The following is a general overview of the treatment of liver (hepatocellular carcinoma), the most common type of primary liver cancer. Treatment may consist of surgery, liver directed therapy, and systemic treatment with precision cancer medicines or chemotherapy. Choice of treatment will depend on the extent and location of the cancer, the presence of treatment directing biomarkers identified with genomic testing, the health of the liver, and the overall health of the patient.
Surgical Treatment of Hepatocellular Carcinoma
For patients who are healthy enough to undergo surgery and who have early-stage cancer confined to the liver, treatment typically consists of surgical resection of the cancer or liver transplantation.
Resection: Resection refers to surgical removal of the cancer and some surrounding normal tissue. This is often the treatment of choice in patients without cirrhosis. Although resection is potentially curative, an estimated 70% of patients will develop a cancer recurrence during the first five years after treatment. Furthermore, resection is only possible when the remaining part of the liver is healthy enough to function on its own after surgery. For many patients with cirrhosis or other liver disease, this will not be the case and other treatment options will need to be considered.1
Liver transplantation: For selected patients who have cancer that is confined to the liver but cannot be surgically resected, liver transplantation may be an option. A benefit of liver transplantation is that it treats not only the cancer but also any underlying liver disease such as cirrhosis. Because the number of donor livers is limited, however, liver transplantation is generally reserved for those patients who are expected to have the best survival and the lowest risk of recurrence after transplantation. According to the commonly used “Milan criteria,” for example, transplant candidates should have a single liver nodule that measures no more than 5 cm or two or three nodules that measure no more than 3 cm each. These criteria are fairly restrictive, and the question of whether and how to expand the criteria to include more patients is currently being evaluated.2,3
Non-surgical Liver Directed Therapy
Even when the cancer is confined to the liver, not all patients will be candidates for surgery. Fortunately, there are several non-surgical treatment approaches available designed treat cancer of the liver.
Ablation: Ablation refers to the destruction of the tumor using techniques such as injection of alcohol into the tumor (percutaneous ethanol injection) or use of electrical energy and heat (radiofrequency ablation). Ablation tends to be most effective when tumors are small and limited in number.3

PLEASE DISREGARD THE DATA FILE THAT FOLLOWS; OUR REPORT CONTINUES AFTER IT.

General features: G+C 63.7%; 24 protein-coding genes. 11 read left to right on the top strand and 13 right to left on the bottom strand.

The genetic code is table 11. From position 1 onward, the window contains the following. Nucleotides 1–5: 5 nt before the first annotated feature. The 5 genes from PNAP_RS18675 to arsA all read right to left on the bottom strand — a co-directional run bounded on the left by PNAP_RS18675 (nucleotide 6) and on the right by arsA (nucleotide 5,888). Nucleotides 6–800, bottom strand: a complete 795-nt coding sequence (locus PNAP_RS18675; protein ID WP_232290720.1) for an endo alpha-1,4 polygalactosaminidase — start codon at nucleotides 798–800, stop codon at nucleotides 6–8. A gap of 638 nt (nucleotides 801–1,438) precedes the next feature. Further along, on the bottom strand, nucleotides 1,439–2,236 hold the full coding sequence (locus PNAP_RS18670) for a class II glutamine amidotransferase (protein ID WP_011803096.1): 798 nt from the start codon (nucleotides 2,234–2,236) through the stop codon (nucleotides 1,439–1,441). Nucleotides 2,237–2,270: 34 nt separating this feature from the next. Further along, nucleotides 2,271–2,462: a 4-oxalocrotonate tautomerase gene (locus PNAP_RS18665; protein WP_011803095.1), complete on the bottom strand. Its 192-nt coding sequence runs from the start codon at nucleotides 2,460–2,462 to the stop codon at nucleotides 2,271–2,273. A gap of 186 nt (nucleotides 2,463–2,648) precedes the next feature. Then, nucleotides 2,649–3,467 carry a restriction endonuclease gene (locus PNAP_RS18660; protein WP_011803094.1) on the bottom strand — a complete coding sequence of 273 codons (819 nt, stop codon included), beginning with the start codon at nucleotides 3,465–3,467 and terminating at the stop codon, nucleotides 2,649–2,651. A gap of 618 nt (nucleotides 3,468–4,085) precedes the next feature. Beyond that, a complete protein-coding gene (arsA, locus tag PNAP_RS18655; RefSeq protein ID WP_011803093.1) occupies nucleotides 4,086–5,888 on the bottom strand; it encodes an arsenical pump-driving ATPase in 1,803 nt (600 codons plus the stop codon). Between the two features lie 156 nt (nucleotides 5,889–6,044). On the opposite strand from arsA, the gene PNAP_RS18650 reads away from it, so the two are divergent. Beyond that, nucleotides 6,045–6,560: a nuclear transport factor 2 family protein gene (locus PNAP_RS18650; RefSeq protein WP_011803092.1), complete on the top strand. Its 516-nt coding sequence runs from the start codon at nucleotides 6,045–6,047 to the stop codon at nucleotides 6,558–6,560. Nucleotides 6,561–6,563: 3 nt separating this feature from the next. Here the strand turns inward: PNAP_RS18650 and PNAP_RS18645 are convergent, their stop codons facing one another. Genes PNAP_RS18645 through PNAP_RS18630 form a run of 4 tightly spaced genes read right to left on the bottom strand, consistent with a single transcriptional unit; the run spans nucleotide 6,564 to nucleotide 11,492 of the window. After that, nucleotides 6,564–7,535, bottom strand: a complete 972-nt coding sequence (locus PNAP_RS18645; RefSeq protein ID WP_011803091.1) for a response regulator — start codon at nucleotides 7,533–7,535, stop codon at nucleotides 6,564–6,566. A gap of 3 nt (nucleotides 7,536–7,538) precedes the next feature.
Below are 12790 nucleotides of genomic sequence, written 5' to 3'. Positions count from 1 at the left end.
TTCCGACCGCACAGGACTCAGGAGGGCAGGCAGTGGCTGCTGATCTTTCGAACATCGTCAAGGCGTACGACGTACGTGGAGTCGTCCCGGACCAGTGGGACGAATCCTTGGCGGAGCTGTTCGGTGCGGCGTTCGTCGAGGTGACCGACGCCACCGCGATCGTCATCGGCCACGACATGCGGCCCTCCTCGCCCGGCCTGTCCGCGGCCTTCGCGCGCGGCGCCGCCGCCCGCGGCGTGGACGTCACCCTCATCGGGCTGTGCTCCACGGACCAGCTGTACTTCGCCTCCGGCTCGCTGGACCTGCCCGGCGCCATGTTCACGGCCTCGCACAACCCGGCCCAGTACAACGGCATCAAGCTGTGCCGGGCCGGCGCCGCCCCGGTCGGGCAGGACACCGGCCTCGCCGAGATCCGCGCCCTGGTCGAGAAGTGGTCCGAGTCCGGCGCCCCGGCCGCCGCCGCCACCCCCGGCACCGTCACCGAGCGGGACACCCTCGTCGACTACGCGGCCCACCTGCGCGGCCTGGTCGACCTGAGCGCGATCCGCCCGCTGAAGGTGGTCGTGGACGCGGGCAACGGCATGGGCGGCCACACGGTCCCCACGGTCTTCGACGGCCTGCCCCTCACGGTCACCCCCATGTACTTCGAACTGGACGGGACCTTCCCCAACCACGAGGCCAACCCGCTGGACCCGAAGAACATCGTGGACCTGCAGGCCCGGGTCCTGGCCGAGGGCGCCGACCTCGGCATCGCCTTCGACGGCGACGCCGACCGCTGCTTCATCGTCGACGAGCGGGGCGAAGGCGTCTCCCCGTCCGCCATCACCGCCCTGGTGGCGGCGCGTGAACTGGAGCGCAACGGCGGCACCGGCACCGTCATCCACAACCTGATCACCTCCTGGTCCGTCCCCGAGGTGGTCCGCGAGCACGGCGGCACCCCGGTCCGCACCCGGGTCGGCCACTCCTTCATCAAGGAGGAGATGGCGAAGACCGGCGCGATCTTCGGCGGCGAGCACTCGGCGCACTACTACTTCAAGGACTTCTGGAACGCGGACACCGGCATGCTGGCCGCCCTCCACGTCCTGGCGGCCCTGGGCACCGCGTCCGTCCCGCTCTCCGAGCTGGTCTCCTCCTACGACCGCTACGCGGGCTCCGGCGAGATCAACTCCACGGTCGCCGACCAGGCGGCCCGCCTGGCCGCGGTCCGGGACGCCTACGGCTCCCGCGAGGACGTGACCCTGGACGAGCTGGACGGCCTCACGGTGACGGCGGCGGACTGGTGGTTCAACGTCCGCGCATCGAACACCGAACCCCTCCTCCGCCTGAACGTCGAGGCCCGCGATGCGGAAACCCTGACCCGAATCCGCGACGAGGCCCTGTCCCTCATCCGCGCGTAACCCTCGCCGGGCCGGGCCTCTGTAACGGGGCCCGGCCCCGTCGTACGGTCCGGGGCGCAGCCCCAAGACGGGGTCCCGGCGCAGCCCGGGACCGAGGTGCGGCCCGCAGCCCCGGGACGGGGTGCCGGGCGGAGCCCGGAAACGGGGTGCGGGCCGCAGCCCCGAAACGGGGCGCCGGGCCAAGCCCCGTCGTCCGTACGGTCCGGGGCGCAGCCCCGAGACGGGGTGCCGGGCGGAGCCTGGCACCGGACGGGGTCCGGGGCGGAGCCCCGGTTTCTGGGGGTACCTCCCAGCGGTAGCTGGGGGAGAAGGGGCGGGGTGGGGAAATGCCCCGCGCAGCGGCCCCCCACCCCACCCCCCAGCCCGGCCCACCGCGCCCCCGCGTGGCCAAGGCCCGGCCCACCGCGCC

Chemoembolization: Cancers rely on an adequate blood supply in order to grow and survive. The blood supply to cancers in the liver is provided primarily via the hepatic artery. In the process of transarterial chemoembolization (TACE), chemotherapy is injected into the branch of the hepatic artery that supplies the cancer allowing the chemotherapy to concentrate in that area. In addition, the hepatic artery is blocked (embolized) in order to reduce blood supply to the cancer and further prevent its growth. This procedure is not curative, but it can improve survival. In general, patients must have adequate blood flow through the portal vein (the other main blood supply to the liver) in order to undergo TACE.4,5
Systemic Therapies: Precision Cancer Medicine and Chemotherapy
Systemic therapy is any treatment directed at destroying cancer cells throughout the body, and may include chemotherapy, precision cancer medicines, or immunotherapy. Most patients with advanced cancers will be treated with systemic therapy in order to attack cancer cells throughout the body. The goal of administering systemic therapy is to reduce the risk of cancer recurrence, relieve symptoms, delay cancer progression and prolong survival. Systemic therapy is typically delivered by a medical oncologist and may include one or a combination of medications.1
Precision Cancer Medicines
In recent years the greatest progress in the management of liver cancer treatment is the development of effective precision cancer medicines and immunotherapy. Precision cancer medicine utilizes molecular diagnostic testing, including DNA sequencing, to identify cancer-driving abnormalities in a cancer’s genome. Once a genetic abnormality is identified, a specific targeted therapy can be designed to attack a specific mutation or other cancer-related change in the DNA programming of the cancer cells. Precision cancer medicine uses targeted drugs and immunotherapies engineered to directly attack the cancer cells with specific abnormalities, leaving normal cells largely unharmed.4,5
Nexavar® (sorafenib): The targeted therapy Nexavar was the first systemic therapy demonstrated to improve survival in hepatocellular carcinoma (HCC) and is a standard treatment option. Nexavar inhibits biological pathways involved in cell proliferation and the development of new blood vessels. Newer precision cancer medicines produce better outcomes than Nexavar which is now typically used as a second, or third line treatment. The most common side effects of Nexavar are diarrhea, weight loss, and hand-foot skin reaction.5,6
Lenvima (lenvatinib) is an oral anti-angiogenic therapy that targets new blood vessel growth and “starves” cancer of the nutrients it needs to grow. The REFLECT clinical trial enrolled 954 treatment-naive patients with metastatic or unresectable HCC to receive treatment with either Lenvima or Nexavar. Overall 41% of Lenvima treated patients responded to treatment compared to 12% for Nexavar. The average time to cancer progression nearly doubled to 7.3 months for Lenvima compared to 3.6 months for Nexavar.7